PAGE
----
Miracles In Sight President and CEO Dean Vavra is pictured with IFB Solutions Board Chair Ann Johnston

Miracles In Sight President and CEO Dean Vavra accepted the award. Vavra has served on IFB’s board of directors since 2013 and was instrumental in connecting MIS with IFB to advance both organizations’ missions.

“Dean recognized the synergies between our two organizations and Miracles In Sight has been a generous supporter in helping us fulfill our mission of providing opportunities to people who are blind and visually impaired,” said IFB Solutions President and CEO David Horton. “We are incredibly appreciative of their partnership and support and congratulate them on this well-deserved honor.”

Miracles In Sight partnered with IFB in 2013 to create the Eye Care and Education Center and supported the launch of a mobile vision center with a nearly $1 million donation. It has advanced the mission of IFB’s SEE After School Program with the purchase of buses to transport blind or visually impaired children and teens to Tracy’s Little Red School House where they receive essential life and social skills. Miracles In Sight also partners with IFB at the Durham Community Low Vision Center.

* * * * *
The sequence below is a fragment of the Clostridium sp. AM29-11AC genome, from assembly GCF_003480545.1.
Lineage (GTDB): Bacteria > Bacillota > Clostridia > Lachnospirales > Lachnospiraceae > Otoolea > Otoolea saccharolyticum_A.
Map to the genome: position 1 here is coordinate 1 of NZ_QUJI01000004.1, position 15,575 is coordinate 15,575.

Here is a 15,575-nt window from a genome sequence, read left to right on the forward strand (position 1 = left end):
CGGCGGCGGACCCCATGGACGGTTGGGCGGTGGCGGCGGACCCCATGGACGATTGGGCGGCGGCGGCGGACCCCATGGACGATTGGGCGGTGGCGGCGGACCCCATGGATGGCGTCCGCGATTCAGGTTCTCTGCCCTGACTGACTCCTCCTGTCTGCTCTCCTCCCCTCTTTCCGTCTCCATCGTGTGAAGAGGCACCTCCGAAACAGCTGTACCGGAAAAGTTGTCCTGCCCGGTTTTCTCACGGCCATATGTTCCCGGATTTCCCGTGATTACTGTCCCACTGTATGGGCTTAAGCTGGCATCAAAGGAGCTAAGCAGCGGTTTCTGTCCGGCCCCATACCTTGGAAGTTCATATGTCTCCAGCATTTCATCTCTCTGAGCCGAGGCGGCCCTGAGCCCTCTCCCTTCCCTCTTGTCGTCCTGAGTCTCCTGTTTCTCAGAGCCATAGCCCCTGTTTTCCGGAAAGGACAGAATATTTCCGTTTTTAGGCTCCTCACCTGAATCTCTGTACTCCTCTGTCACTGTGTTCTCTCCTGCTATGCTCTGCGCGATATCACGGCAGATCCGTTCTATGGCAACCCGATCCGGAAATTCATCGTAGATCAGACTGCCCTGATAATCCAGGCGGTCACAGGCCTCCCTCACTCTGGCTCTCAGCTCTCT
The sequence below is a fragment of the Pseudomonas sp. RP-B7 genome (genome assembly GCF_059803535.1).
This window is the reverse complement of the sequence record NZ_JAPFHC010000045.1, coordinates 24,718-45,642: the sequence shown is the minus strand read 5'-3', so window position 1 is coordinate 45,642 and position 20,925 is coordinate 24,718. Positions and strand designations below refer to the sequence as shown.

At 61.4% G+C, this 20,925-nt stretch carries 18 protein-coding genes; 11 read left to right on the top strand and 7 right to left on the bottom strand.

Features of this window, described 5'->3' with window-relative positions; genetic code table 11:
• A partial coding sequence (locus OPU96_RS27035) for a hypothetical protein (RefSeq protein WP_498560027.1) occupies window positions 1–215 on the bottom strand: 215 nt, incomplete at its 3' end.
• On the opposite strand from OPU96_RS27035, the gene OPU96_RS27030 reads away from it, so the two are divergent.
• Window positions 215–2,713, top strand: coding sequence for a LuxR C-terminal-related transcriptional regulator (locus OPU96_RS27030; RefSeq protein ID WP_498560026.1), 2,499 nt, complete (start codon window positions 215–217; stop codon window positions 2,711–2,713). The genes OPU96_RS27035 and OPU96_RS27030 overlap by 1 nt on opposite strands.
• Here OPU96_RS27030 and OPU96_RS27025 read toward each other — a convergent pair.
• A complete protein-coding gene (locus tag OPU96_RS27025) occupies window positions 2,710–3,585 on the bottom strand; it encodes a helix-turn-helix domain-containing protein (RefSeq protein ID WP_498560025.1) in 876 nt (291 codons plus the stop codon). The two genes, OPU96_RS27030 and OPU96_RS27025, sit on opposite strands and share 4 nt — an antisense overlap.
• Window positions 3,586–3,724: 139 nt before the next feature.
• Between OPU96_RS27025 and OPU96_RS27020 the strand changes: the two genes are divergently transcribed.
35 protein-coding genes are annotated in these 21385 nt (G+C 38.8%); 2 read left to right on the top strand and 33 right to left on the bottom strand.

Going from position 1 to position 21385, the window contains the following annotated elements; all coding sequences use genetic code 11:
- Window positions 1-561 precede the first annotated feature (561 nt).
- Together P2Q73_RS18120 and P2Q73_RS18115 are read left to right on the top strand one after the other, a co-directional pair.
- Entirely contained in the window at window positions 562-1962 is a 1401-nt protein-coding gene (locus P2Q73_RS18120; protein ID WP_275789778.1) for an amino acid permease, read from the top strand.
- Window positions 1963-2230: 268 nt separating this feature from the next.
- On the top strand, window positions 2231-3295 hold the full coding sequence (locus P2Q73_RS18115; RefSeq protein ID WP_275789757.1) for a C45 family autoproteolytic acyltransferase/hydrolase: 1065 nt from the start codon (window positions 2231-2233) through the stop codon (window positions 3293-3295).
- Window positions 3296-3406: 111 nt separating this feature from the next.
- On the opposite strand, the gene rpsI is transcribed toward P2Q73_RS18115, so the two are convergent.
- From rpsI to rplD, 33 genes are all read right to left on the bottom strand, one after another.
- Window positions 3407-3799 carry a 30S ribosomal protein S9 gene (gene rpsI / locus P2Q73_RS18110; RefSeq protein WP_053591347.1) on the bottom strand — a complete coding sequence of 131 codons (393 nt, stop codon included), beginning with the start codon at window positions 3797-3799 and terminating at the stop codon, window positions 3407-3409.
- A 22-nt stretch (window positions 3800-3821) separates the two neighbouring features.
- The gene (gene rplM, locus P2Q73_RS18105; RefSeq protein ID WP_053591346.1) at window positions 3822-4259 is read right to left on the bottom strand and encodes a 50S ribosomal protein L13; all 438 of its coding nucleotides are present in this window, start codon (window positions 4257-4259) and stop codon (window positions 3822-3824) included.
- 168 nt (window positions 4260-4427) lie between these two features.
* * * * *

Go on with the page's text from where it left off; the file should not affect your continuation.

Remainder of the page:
“We strive to make a positive impact on the lives of as many people who are living with curable blindness. It is an honor to receive this award,” said Vavra. “MIS is proud to support IFB and its programs. We look forward to continuing our partnership in the years to come.”

The Commodore Funderburk Visionary Award is named after Commodore Funderburk who joined IFB Solutions as a mattress-maker in 1963. He could not hear, see or speak. In 41 years of working at IFB, he never missed a day of work.

MIS was presented with the award during IFB Solutions annual banquet in April.

About Miracles In Sight